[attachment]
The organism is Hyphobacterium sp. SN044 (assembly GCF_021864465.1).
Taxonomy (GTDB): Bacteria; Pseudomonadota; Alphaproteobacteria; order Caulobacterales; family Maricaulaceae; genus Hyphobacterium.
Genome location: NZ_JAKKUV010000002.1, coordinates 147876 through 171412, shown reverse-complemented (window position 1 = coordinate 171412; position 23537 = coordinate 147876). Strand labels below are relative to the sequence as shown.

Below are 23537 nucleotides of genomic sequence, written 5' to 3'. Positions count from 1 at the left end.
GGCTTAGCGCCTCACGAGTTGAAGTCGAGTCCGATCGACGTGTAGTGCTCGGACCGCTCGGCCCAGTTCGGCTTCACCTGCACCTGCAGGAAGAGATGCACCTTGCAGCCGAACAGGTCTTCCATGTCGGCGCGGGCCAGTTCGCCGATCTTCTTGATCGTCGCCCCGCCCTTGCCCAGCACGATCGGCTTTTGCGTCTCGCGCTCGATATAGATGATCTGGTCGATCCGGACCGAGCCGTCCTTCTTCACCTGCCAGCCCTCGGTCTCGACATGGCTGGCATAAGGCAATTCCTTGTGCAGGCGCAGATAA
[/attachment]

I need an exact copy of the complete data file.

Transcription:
The organism is Hyphobacterium sp. SN044 (assembly GCF_021864465.1).
Taxonomy (GTDB): Bacteria; Pseudomonadota; Alphaproteobacteria; order Caulobacterales; family Maricaulaceae; genus Hyphobacterium.
Genome location: NZ_JAKKUV010000002.1, coordinates 147876 through 171412, shown reverse-complemented (window position 1 = coordinate 171412; position 23537 = coordinate 147876). Strand labels below are relative to the sequence as shown.

Below are 23537 nucleotides of genomic sequence, written 5' to 3'. Positions count from 1 at the left end.
GGCTTAGCGCCTCACGAGTTGAAGTCGAGTCCGATCGACGTGTAGTGCTCGGACCGCTCGGCCCAGTTCGGCTTCACCTGCACCTGCAGGAAGAGATGCACCTTGCAGCCGAACAGGTCTTCCATGTCGGCGCGGGCCAGTTCGCCGATCTTCTTGATCGTCGCCCCGCCCTTGCCCAGCACGATCGGCTTTTGCGTCTCGCGCTCGATATAGATGATCTGGTCGATCCGGACCGAGCCGTCCTTCTTCACCTGCCAGCCCTCGGTCTCGACATGGCTGGCATAAGGCAATTCCTTGTGCAGGCGCAGATAA